17 Interim Analysis - An example  3 treatment arms  150 patients / arm  Paroxetine CR 12.5 mg, 25 mg and placebo  Study design includes clinical assessments at weeks 1,2,3,4,6 and 8  An interim analysis is initially proposed with at least 25% completers, around day 70 from the start of enrolment. –Assess impact of recruitment rate on timing and –Determine optimal decision criteria for the IA.

18 Selection of timing & criteria (power – type I error) 95% 90% Decision boundary (%PPP)

19 Determining timing & criteria Additional conditions: - Inefficacious treatment arm should be stopped for efficacy in <5% (Type I error) - Treatment arm  = 2 points HAMD should be stopped for futility in <20% (Type II error) (power – type I error) Cumulative patient enrolment Recruitment rate Day Use of the proposed implementation for the interim analysis of data from the actual trial did result in the correct decision! Parameters: Futility goalpost at 45% Efficacy goalpost at 60% Degree of evidence at 85% (both)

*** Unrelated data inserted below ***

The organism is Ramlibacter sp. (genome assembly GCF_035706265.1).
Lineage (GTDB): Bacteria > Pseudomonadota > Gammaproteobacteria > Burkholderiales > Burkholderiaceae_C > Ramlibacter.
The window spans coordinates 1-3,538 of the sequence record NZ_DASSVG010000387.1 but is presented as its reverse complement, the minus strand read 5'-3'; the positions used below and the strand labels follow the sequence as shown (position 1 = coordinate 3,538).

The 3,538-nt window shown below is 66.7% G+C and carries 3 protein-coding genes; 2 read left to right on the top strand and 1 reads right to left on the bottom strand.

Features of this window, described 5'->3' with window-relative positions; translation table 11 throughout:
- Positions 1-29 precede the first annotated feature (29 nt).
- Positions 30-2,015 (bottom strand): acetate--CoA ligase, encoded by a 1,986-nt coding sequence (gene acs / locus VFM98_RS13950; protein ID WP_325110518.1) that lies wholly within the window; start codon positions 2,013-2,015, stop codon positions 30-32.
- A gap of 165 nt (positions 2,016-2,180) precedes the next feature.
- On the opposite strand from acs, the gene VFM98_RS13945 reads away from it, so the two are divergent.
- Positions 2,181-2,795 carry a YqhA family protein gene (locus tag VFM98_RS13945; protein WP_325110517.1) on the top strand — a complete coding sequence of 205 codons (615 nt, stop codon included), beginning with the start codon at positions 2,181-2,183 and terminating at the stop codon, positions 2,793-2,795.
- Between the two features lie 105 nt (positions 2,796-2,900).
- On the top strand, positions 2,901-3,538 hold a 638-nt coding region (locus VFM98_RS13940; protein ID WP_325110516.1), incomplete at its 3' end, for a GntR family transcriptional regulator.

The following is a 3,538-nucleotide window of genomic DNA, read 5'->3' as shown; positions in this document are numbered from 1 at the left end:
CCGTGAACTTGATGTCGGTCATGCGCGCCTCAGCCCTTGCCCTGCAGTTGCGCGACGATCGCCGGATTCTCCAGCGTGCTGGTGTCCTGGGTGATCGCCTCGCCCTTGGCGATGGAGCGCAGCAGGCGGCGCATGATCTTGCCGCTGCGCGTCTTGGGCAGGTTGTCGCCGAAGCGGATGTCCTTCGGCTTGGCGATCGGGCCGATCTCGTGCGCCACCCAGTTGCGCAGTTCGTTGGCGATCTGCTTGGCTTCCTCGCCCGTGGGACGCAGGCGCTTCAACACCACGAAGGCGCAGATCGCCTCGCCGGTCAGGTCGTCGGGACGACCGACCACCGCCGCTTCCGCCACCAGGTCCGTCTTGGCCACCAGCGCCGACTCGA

20 Conclusions  Decisions about futility and efficacy during and IA are affected by enrolment rate.  Historical clinical data can be used in a Bayesian framework to optimise an interim analysis.  In contrast to adaptive design protocols, the proposed method optimises the criteria and the timing at which decisions should be made about futility and efficacy.  The uncertainty of parameters estimates obtained at the interim analysis is factored in a Bayesian framework.  Work in progress to show the application of the methodology in other therapeutic indications.

21 The success of R&D to address unmet medical needs does not depend only on finding new targets, it depends on better decision making.